III.

         The Social Security Administration's Hearings, Appeals, and Litigation Law Manual (HALLEX) provides “guiding principles, procedural guidance and information to adjudicators and staff of the Office of Hearings and Appeals.” Bowie v. Comm'r of Soc. Sec., 539 F.3d 395, 397 (6th Cir. 2008) (internal quotation marks omitted). Relevant to the case before this Court, the HALLEX provides for notification of the claimant and his representative if an ALJ intends to take testimony from a medical expert. HALLEX I-2-5-36(C), 1994 WL 637371; see also HALLEX I-2-3-15(D), 1993 WL 642999 (the notice of hearing must include “[a] statement of whether . . . other witness(es) will appear at the hearing in-person, via [video teleconferencing], or by telephone”). Plaintiff asserts that when the ALJ failed to provide notice that a medical expert would testify at the hearing in violation of the HALLEX, the omission resulted in a per se violation of his due process rights to a full and fair hearing (see generally ECF No. 10-1, Memorandum in Support of Plaintiff's Motion for Summary Judgment (Pl. Br.)). However, while “[i]t is well established that due process requires that a social security hearing be ‘full and fair, '” Flatford v. Chater, 93 F.3d 1296, 1305 (6th Cir. 1996) (citing Richardson v. Perales, 402 U.S. 389, 401-02 (1971)), and while the circuits are split over whether the HALLEX creates enforceable rights, “no circuit has held that the HALLEX creates constitutional rights because, of course, only the Constitution, not an agency's rules or procedures, is the source of such rights.” Davenport v. Astrue, 417 Fed.Appx. 544, 547-48 (7th Cir. 2011) (citations omitted). Further, courts in this district have held that “the HALLEX procedures are not binding on this Court, and do not create procedural due process rights.” Lawrence v. Colvin, No. CIV.A. 3:13-032-DCR, 2014 WL 640990, at *4 (E.D. Ky. Feb. 18, 2014) (citations omitted); accord Kendall v. Astrue, No. CIV.A.09-239-GWU, 2010 WL 1994912, at *4 (E.D. Ky. May 19, 2010) (citing Wilson v. Comm'r of Social Security, 378 F.3d 541 (6th Cir. 2004)) (“HALLEX does not create a procedural due process issue as do the Commissioner's regulations in the Code of Federal Regulations.”).

         Accordingly, the Court agrees with the United States that it must look to Plaintiff's private interest “in a fair determination of his qualification (or lack thereof) for social security disability benefits and a meaningful opportunity to present [his] case.” Adams v. Massanari, 55 Fed.Appx. 279, 286 (6th Cir. 2003) (unpublished) (quoting Flatford, 93 F.3d at 1306). Thus, the “court's analysis focuses on step two of the ‘full and fair' hearing test-the risk of erroneous deprivation of [Plaintiff's] interest through the procedure used by the ALJ, and the probable value, if any, of additional or substitute procedural safeguards.” Adams, 55 Fed.Appx. at 286. “[A]n agency's violation of its procedural rules will not result in reversible error absent a showing that the claimant has been prejudiced on the merits or deprived of substantial rights because of the agency's procedural lapses.” Wilson, 378 F.3d at 546-47 (internal quotations omitted) (emphasis in original). “Thus, plaintiff must show that failure to strictly comply with HALLEX ‘prejudiced [him] on the merits or deprived [him] of substantial rights because of the agency's procedural lapses.'” Robinson v. Colvin, No. 13-14313, 2015 WL 12711578, at *9 (E.D. Mich. July 14, 2015) (citing Caudill v. Astrue, 2010 WL 148806, at *4 (E.D. Ky. 2010) (“[I]n the absence of a definitive ruling from the Sixth Circuit, the Court declines to find that a failure to follow the exact procedures in HALLEX requires reversal absent a convincing showing of prejudice to the plaintiff.”); Kalen v. Astrue, 2011 WL 1793361, at *3-4 (E.D. Ky. 2011) (unpublished) (“[A] violation of HALLEX is not grounds for a remand unless the plaintiff was prejudiced thereby.”))).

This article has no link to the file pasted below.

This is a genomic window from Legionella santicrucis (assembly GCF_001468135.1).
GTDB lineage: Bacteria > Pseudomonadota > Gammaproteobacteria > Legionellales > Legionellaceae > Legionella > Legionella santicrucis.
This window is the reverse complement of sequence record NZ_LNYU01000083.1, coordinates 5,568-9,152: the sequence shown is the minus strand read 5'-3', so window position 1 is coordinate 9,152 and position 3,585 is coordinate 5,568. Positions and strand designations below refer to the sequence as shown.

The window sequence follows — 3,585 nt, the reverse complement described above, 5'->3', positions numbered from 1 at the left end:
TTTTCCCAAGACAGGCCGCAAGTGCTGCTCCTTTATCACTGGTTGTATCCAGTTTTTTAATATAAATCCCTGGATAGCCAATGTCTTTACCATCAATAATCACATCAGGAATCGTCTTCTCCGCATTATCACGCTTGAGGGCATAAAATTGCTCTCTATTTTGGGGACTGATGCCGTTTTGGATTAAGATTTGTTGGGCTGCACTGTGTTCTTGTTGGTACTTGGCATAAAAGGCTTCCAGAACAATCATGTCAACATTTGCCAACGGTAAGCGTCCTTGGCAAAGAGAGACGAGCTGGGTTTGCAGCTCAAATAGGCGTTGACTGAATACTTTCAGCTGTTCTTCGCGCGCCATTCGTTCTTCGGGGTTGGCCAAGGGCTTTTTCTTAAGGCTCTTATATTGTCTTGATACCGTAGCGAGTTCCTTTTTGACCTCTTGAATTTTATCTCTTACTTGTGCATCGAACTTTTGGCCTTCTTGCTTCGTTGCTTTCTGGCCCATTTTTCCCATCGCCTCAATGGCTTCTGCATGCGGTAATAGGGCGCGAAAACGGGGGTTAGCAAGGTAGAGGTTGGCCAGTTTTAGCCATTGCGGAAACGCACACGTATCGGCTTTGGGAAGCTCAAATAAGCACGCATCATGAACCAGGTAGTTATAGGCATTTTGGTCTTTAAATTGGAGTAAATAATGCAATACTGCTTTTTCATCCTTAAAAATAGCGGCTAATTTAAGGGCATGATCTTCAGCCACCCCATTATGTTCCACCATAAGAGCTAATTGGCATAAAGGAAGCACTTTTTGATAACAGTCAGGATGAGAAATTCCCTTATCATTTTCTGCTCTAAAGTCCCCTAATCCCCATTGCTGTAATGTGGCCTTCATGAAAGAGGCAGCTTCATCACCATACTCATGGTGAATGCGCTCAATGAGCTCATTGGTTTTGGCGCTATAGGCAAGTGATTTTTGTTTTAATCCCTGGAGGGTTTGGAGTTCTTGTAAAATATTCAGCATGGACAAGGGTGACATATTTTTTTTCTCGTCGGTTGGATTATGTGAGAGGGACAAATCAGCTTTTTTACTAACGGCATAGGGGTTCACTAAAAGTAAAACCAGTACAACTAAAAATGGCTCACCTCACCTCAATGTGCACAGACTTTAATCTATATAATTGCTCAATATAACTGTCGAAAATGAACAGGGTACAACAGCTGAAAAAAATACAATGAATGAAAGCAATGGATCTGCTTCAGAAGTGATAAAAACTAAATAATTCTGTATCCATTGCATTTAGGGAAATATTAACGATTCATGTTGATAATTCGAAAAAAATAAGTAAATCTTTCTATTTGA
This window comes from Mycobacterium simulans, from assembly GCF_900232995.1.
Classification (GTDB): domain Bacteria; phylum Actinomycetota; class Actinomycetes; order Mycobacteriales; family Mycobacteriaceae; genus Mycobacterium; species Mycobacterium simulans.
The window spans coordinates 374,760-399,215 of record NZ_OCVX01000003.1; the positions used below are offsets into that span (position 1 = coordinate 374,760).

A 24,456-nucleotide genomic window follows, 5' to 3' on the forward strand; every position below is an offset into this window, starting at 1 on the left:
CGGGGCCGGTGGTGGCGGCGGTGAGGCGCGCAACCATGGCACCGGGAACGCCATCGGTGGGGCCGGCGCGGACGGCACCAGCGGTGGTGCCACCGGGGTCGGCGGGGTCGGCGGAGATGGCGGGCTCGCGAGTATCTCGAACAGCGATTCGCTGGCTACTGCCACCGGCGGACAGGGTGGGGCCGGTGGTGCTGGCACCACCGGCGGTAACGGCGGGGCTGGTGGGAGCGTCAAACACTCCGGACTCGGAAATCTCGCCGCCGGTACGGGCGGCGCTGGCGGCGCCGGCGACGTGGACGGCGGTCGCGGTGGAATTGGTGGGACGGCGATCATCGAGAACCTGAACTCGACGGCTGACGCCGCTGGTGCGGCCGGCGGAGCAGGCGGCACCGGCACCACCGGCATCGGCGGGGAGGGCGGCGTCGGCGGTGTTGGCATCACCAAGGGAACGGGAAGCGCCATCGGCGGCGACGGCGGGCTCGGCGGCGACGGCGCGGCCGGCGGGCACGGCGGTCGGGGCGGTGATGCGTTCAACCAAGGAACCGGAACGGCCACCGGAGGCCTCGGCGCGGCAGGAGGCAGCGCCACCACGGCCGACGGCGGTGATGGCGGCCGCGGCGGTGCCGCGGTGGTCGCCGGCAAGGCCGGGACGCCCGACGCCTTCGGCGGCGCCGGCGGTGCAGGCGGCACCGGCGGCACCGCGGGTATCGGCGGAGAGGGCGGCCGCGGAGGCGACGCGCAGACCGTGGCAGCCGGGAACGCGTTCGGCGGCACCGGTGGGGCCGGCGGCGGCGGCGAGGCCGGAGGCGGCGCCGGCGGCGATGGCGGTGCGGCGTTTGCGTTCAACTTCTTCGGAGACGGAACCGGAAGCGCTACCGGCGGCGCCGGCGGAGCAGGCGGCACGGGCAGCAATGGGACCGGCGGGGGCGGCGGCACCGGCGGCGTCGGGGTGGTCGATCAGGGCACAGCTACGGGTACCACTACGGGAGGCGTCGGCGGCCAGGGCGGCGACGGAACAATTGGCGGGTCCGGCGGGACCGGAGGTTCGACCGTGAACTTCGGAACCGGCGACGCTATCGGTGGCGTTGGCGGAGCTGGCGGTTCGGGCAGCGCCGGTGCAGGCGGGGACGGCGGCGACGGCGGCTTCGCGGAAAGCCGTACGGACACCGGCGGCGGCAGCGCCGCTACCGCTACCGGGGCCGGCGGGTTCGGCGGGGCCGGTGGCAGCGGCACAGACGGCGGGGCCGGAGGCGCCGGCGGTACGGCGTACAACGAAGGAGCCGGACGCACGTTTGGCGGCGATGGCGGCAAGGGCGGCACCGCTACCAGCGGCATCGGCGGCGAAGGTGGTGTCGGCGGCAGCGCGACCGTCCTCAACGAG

A basic premise of the Social Security disability hearing process is that it is nonadversarial. Sims v. Apfel, 530 U.S. 103, 110-11 (2000) (“Social Security proceedings are inquisitorial rather than adversarial.”). “It is the ALJ's duty to investigate the facts and develop the arguments both for and against granting benefits. . . .” Id. at 111 (citing Perales, 402 U.S. at 400-401). As part of the hearing process, ALJs “may . . . ask for and consider opinions from medical experts on the nature and severity of [a claimant's] impairment(s) and on whether [his] impairment(s) equals the requirements of” a per se disabling listed impairment. 20 C.F.R. § 404.1527(e)(2)(iii). Medical experts are used by the agency to provide an “impartial expert opinion.” HALLEX I-2-5-32(A), 1994 WL 637369. An ALJ may not use a medical expert who has treated the claimant in the past or examined the claimant on a consultative basis. HALLEX I-2-5-32(B), 1994 WL 637369. Nor may an ALJ engage in off-the-record discussions with the medical expert about a claimant's case. Id.

         Furthermore, when an ALJ determines that the testimony of a medical expert would be beneficial in a case, the sole information that the HALLEX requires the hearing office provide to the claimant and his representative is the medical expert's identity. See HALLEX I-2-3-15(D), 1993 WL 642999. There is no equivalent to expert disclosures as one sees in the litigation context, so the suggestion that this situation constitutes trial by ambush is unsupportable. Compare id. with Fed. R. Civ. P. 26(a)(2); see also Bayliss v. Barnhart, 427 F.3d 1211, 1218 n.4 (9th Cir. 2005) (noting that neither Fed. R. Ev. 702 nor the requirements for the admissibility of expert testimony under Daubert v. Merrell Dow Pharm., ...